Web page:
When developing a system that sends mails, often the mails shouldn’t be sent for real when testing. Instead they should be made available for investigation. Fortunately, that functionality is built in with the .NET SmtpClient.
There is even no need to change the code. It’s just a matter of configuration. Add the following lines to the app.config (or web.config for web applications)
<system.net><mailSettings><smtpdeliveryMethod="SpecifiedPickupDirectory"from="firstname.lastname@example.org"><specifiedPickupDirectorypickupDirectoryLocation="c:\temp"/><!-- The network host setting isn't used, but without it an exception occurs when disposing of the SmtpClient.--><networkhost="localhost"/></smtp></mailSettings></system.net>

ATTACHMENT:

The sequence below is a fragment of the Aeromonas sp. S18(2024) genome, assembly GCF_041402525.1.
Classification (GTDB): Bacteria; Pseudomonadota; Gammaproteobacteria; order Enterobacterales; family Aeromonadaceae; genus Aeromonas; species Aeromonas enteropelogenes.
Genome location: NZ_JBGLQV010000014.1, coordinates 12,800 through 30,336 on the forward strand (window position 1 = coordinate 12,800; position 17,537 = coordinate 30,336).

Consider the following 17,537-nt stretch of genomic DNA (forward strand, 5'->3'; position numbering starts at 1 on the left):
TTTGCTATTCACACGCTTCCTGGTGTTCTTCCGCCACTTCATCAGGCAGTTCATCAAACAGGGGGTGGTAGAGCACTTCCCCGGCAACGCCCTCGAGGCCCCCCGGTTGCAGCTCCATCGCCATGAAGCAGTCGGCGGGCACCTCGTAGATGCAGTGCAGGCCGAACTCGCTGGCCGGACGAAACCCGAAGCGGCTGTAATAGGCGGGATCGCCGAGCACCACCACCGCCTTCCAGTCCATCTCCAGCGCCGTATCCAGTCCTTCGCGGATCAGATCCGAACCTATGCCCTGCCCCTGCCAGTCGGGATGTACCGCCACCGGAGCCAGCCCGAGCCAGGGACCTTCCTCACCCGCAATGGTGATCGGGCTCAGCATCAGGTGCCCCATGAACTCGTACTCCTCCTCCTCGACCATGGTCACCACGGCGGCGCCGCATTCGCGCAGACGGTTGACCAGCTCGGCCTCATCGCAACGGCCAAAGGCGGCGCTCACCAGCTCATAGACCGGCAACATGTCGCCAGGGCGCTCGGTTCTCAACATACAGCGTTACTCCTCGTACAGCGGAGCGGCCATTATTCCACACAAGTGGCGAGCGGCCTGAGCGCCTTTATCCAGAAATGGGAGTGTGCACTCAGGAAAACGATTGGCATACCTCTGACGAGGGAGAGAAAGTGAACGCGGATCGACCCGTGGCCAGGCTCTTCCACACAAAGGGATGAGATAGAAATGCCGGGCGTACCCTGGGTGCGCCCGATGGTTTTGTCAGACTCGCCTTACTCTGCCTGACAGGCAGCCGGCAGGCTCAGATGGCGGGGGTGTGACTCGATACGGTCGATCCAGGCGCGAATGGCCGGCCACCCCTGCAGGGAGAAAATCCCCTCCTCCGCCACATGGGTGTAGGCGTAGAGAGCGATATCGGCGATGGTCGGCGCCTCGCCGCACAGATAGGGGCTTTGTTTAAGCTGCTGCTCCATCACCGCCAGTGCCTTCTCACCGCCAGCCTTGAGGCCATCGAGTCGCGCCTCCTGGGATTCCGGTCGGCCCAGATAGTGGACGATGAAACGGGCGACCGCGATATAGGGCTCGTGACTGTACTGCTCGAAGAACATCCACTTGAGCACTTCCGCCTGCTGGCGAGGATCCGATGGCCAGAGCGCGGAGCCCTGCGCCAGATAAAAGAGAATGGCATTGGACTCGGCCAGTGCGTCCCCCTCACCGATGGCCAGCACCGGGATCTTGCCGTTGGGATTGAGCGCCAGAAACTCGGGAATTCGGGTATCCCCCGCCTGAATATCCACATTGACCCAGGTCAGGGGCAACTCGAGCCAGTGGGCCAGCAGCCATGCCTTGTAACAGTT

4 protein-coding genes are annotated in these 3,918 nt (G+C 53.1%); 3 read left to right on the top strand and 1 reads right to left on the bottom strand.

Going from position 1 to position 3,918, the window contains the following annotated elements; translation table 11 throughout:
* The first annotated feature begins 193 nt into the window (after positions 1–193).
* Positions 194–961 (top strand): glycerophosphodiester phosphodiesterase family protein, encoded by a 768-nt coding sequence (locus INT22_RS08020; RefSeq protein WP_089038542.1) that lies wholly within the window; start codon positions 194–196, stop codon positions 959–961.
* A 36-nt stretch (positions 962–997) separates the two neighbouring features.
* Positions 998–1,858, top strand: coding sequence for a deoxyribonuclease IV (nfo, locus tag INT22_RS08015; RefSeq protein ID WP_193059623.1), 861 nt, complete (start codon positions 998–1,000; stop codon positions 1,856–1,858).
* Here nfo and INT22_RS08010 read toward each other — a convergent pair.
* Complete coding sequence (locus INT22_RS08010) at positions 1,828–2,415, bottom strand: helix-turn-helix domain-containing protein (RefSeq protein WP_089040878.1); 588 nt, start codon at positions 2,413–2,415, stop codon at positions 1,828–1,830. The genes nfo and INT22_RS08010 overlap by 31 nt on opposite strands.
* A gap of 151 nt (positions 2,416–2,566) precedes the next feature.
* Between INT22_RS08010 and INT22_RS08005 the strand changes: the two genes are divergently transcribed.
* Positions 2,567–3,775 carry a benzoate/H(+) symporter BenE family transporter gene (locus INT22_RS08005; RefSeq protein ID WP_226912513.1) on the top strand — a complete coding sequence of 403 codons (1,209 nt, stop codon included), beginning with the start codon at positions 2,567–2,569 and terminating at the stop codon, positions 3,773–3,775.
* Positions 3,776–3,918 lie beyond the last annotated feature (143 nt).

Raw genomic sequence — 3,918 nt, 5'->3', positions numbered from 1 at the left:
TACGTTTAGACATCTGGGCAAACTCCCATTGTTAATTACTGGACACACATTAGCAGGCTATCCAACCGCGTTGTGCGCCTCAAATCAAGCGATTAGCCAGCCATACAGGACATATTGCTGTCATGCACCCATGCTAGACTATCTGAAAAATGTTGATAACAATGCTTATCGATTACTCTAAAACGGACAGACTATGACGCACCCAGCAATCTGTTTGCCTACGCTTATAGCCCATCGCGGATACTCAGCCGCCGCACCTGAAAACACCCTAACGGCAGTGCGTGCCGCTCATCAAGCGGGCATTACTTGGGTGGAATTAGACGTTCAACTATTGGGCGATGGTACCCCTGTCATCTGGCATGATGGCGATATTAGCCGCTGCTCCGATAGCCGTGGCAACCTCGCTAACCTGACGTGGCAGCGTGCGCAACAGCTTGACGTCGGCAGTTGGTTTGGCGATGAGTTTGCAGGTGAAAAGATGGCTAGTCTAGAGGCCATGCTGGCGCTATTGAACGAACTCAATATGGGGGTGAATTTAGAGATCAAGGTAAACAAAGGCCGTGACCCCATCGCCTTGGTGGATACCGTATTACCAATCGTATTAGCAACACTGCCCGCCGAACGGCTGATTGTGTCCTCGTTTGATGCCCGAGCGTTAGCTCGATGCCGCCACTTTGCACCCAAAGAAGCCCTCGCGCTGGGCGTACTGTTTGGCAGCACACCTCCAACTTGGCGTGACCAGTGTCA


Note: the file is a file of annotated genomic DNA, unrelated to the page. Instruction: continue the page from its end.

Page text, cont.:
The pickup directory setting is meant to be used with a local mail server that watches a directory for new mails. I have no mail server watching my c:\temp directory. Instead, the mails are just dropped there as .eml-files that can be opened using a mail program (e.g. outlook).
In a perfect Scrum world, the team tests everything themselves. I think that misses an important point – the developers have a code-centric view on the domain. Good testing requires a user- or business-centric view on the domain. I think that it is impossible to both have a deep understanding of the code and to be a good tester.
That doesn’t relieve the developers from tests – developers having any pride in what they do of course unit test all their code. To get high quality software unit tests (whether automated or not, I’ll leave that discussion outside this post) is important, but not alone sufficient. There have to be system level tests and user/acceptance tests too.